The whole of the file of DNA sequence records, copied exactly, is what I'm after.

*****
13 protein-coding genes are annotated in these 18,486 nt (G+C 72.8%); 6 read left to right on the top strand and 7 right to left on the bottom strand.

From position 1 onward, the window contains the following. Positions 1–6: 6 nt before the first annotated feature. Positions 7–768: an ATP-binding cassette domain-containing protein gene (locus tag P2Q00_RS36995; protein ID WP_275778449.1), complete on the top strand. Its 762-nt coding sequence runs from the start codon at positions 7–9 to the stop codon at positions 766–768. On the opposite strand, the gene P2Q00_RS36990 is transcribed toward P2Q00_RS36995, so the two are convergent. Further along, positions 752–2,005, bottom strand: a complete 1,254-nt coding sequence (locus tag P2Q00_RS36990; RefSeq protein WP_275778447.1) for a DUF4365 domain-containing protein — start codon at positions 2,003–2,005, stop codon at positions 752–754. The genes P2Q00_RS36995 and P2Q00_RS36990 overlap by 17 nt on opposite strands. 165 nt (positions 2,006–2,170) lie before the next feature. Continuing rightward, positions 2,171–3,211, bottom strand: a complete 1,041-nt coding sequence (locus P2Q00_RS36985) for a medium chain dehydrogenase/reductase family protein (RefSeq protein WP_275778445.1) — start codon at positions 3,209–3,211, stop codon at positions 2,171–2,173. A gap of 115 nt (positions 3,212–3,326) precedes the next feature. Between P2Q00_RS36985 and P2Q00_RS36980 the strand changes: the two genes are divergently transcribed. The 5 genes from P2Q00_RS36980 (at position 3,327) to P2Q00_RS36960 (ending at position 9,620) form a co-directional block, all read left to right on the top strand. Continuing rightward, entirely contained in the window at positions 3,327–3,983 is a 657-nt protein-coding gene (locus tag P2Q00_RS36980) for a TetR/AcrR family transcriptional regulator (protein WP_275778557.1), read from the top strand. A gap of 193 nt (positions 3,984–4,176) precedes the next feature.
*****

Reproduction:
13 protein-coding genes are annotated in these 18,486 nt (G+C 72.8%); 6 read left to right on the top strand and 7 right to left on the bottom strand.

From position 1 onward, the window contains the following. Positions 1–6: 6 nt before the first annotated feature. Positions 7–768: an ATP-binding cassette domain-containing protein gene (locus tag P2Q00_RS36995; protein ID WP_275778449.1), complete on the top strand. Its 762-nt coding sequence runs from the start codon at positions 7–9 to the stop codon at positions 766–768. On the opposite strand, the gene P2Q00_RS36990 is transcribed toward P2Q00_RS36995, so the two are convergent. Further along, positions 752–2,005, bottom strand: a complete 1,254-nt coding sequence (locus tag P2Q00_RS36990; RefSeq protein WP_275778447.1) for a DUF4365 domain-containing protein — start codon at positions 2,003–2,005, stop codon at positions 752–754. The genes P2Q00_RS36995 and P2Q00_RS36990 overlap by 17 nt on opposite strands. 165 nt (positions 2,006–2,170) lie before the next feature. Continuing rightward, positions 2,171–3,211, bottom strand: a complete 1,041-nt coding sequence (locus P2Q00_RS36985) for a medium chain dehydrogenase/reductase family protein (RefSeq protein WP_275778445.1) — start codon at positions 3,209–3,211, stop codon at positions 2,171–2,173. A gap of 115 nt (positions 3,212–3,326) precedes the next feature. Between P2Q00_RS36985 and P2Q00_RS36980 the strand changes: the two genes are divergently transcribed. The 5 genes from P2Q00_RS36980 (at position 3,327) to P2Q00_RS36960 (ending at position 9,620) form a co-directional block, all read left to right on the top strand. Continuing rightward, entirely contained in the window at positions 3,327–3,983 is a 657-nt protein-coding gene (locus tag P2Q00_RS36980) for a TetR/AcrR family transcriptional regulator (protein WP_275778557.1), read from the top strand. A gap of 193 nt (positions 3,984–4,176) precedes the next feature.